|GoodNews about midwifery
and the use of the Internet
|Legislative Recommendation on
Direct-entry Midwifery in Ohio
The following email and legislative report documents how the use of the Internet and the GoodNews Network web site enabled the midwives of Ohio to bring about favorable legislative recommendation.
It demonstrates the political power of the Web as a instantly available 24 hour library of statistical data and informational material able to be accessed by anyone, anywhere in their efforts to mold events to our advantage. The truth doesnt have to be defended -- just revealed. The Web as a communication medium permits us to reveal the truth that has so long been invisible. I couldnt be more pleased.
Date: Sun, 8 Mar 1998
From: Angela Cross firstname.lastname@example.org
Subject: Final Legislative Report from the Direct Entry Midwifery Study Council -- Ohio
Dear Faith, I have fowarded to you the results of the Direct Entry Study
Click here to go directly to the
The General Assembly of The State of Ohio January 16, 1998
Subject: Final Legislative Report from the Direct Entry Midwifery Study Council
Note: This report will not be the full report (63 pages), but I will quote the
significant portions and summarize [in brackets] the rest. Abby J. Kinne, CPM
Dear President Finan, Speaker Davidson, Minority Leaders and Members of the 122nd General Assembly:This constitutes the Final Report and Recommendations of the Direct Entry Midwifery Study Council created by Am. Sub. S.B. 154 of the 121st General Assembly.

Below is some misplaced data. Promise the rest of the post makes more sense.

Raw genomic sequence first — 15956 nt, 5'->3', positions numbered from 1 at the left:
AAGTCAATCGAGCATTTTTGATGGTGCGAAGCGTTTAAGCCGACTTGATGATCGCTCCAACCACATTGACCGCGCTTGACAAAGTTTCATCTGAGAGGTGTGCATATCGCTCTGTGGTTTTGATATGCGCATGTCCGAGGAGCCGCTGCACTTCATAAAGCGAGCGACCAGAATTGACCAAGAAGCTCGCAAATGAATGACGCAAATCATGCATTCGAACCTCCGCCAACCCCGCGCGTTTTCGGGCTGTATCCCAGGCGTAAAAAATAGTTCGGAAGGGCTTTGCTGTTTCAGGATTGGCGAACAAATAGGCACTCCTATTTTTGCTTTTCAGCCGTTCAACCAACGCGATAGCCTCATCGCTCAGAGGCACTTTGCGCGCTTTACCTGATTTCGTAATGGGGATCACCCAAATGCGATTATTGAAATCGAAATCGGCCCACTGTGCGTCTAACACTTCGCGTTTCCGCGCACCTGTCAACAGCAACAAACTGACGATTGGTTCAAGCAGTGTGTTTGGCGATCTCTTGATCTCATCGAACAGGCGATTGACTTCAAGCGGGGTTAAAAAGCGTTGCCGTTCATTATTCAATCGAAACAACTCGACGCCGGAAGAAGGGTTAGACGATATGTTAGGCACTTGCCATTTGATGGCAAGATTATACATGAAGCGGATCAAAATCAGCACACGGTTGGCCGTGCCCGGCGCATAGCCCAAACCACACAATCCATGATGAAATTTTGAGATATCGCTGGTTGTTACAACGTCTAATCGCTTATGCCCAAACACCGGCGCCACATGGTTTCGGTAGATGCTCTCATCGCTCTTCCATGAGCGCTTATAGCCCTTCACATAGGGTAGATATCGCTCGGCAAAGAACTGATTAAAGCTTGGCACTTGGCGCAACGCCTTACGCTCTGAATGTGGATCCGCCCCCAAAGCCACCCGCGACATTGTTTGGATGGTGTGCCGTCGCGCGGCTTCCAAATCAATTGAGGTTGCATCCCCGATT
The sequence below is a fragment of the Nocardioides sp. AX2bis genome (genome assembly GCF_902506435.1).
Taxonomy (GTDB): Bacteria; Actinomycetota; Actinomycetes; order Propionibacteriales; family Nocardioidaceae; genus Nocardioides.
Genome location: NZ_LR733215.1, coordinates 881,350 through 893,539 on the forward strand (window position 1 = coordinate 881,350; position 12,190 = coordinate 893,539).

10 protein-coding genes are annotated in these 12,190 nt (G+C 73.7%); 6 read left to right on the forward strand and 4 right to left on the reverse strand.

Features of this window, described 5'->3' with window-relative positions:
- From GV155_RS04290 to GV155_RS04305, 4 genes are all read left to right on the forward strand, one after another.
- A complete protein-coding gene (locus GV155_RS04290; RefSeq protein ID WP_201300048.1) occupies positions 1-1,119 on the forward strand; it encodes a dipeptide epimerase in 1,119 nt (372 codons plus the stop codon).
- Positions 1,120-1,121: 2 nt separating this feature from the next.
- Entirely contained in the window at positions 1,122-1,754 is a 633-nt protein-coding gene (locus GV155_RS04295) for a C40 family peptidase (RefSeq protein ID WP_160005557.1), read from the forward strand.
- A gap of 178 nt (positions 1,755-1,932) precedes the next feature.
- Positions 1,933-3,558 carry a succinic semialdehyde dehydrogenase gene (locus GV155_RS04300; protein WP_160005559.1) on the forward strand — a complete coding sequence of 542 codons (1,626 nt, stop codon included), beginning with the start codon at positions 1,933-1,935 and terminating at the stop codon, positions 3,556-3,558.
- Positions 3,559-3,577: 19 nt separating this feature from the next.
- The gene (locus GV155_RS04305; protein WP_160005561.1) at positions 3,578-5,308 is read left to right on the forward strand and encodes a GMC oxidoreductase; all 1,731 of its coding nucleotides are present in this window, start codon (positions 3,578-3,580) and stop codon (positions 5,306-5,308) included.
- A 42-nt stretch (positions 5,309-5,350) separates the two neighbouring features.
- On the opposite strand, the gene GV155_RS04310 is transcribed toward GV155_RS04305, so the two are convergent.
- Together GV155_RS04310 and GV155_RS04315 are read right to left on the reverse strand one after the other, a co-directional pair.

The Council held eight meetings during the period from November 21, 1996, through November 12, 1997, and recieved oral and written testimony from representatives of the following groups: midwives, physicians, nurses, consumers, and other interested parties. The primary question examined at these meetings was whether Ohio should recognize direct-entry midwives and, if so, how they should be regulated. The report includes the Council's recommendations to the General Assembly and a discussion of the history of midwifery regulation in Ohio and other states. CHAPTER I -- Creation of the Direct-Entry Midwifery Study Council Section 13 of Am. Sub. S.B. 154 of the 121st General Assembly created the Direct Entry Midwifery Study Council consisting of eleven members: (1) One certified nurse-midwife recommended by the Ohio Nurses Association; [Lowe] (2) Two consumer advocates; [Celeste, Christensen] (3) Two members of the House of Representatives and two members of the Senate, one from each political party in each chamber; [Kearns, Lawrence, McLin, Whalen] (4) One direct entry midwife recommended by the Ohio Friends of Midwives; [Kinne] (5) One member of the Ohio Board of Nursing; [Rosencrans] (6) One member of the State Medical Board; [Egner] (7) One obstetrician/gynecologist recommended by the Ohio State Medical Association. [Bryan] S.B. 154 requires the Council to study the regulation of direct entry midives and submit a final report to the President of the Senate and the Speaker of the House of Representatives not later than December 31, 1997. The report must contain the Council's recommendations regarding whether Ohio should recognize and regulate direct entry midwives and what qualifications are needed for the recognition of direct entry midwives. On submission of the report, the Council ceases to exist. When S.B. 154, which deals with licensure of advanced practice nurses, was introduced, it contained no references to direct entry midwifery. The Senate Health Committee added a provision prohibiting a person from engaging in the practice of lay midwifery, (1) including the management of preventive services and those primary care services necessary to provide health care to women antepartally, intrapartally, postpartally, and gynecologically unless the person holds a current, valid certificate of authority issued by the Board of Nursing to practice nursing as a certified registered nurse anesthetist, clinical nurse specialist, certified nurse-midwife, or certified nurse practitioner. (2) However, this provision was removed in the House Health, Retirement and Aging Committee and replaced with the provision creating the Study Council. In sponsor testimony presented to that Committee on March 27, 1996, Senator Merle Grace Kearns gave the following explanation of the change: *One change in the bill that I support at this time would be to eliminate the language concerning the prohibition on lay midwifery. *At the request of the State Medical Board and the Board of Nursing, this language was added to the bill in the version which was adopted in September, 1995. *However, hearing no opposition to this provision at that time, neither the subcommittee nor the Senate Health Committee discussed the issue in very much detail. *Shortly after S.B. 154 passed the Senate, many calls were made to the House and Senate offices from consumers, objecting to "lay midwife language." *Then, having recently met with the interested parties of this issue, it became clear that this particular subject needs closer scrutiny so that a comprehensive solution can be achieved. *Therefore, an amendment has been drafted which would remove the language from the bill, while creating a task force to study the issue. (1) Direct entry midwives are sometimes referred to as lay midwives. It appears that the terms are used interchangeably. Attached to this chapter is information prepared by the Midwives' Alliance of North America describing categories of professional midwives.\ (2) The performance of lay midwifery in accordance with the practice of religion was expempted from the prohibition CHAPTER II: